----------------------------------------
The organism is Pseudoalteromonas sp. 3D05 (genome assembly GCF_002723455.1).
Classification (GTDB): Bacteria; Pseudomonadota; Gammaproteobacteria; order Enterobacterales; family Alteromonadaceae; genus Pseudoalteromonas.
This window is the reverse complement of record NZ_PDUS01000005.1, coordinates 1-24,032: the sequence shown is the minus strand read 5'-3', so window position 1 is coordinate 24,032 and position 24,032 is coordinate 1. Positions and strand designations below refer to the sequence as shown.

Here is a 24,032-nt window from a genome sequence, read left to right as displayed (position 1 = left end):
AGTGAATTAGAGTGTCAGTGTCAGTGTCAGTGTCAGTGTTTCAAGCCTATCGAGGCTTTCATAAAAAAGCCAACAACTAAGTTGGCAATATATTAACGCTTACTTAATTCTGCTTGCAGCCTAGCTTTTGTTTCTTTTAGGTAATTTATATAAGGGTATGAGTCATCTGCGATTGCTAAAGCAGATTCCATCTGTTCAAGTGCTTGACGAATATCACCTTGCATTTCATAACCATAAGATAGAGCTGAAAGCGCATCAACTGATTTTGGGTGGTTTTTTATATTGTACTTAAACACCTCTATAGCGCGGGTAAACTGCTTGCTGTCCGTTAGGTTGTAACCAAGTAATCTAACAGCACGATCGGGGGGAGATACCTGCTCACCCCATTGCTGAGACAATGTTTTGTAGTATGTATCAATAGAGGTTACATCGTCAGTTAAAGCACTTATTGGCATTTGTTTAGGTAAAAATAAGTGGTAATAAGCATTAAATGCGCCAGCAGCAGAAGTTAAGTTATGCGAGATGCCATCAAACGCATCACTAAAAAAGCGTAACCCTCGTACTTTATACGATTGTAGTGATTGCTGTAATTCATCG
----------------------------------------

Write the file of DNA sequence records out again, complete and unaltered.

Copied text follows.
The organism is Pseudoalteromonas sp. 3D05 (genome assembly GCF_002723455.1).
Classification (GTDB): Bacteria; Pseudomonadota; Gammaproteobacteria; order Enterobacterales; family Alteromonadaceae; genus Pseudoalteromonas.
This window is the reverse complement of record NZ_PDUS01000005.1, coordinates 1-24,032: the sequence shown is the minus strand read 5'-3', so window position 1 is coordinate 24,032 and position 24,032 is coordinate 1. Positions and strand designations below refer to the sequence as shown.

Here is a 24,032-nt window from a genome sequence, read left to right as displayed (position 1 = left end):
AGTGAATTAGAGTGTCAGTGTCAGTGTCAGTGTCAGTGTTTCAAGCCTATCGAGGCTTTCATAAAAAAGCCAACAACTAAGTTGGCAATATATTAACGCTTACTTAATTCTGCTTGCAGCCTAGCTTTTGTTTCTTTTAGGTAATTTATATAAGGGTATGAGTCATCTGCGATTGCTAAAGCAGATTCCATCTGTTCAAGTGCTTGACGAATATCACCTTGCATTTCATAACCATAAGATAGAGCTGAAAGCGCATCAACTGATTTTGGGTGGTTTTTTATATTGTACTTAAACACCTCTATAGCGCGGGTAAACTGCTTGCTGTCCGTTAGGTTGTAACCAAGTAATCTAACAGCACGATCGGGGGGAGATACCTGCTCACCCCATTGCTGAGACAATGTTTTGTAGTATGTATCAATAGAGGTTACATCGTCAGTTAAAGCACTTATTGGCATTTGTTTAGGTAAAAATAAGTGGTAATAAGCATTAAATGCGCCAGCAGCAGAAGTTAAGTTATGCGAGATGCCATCAAACGCATCACTAAAAAAGCGTAACCCTCGTACTTTATACGATTGTAGTGATTGCTGTAATTCATCG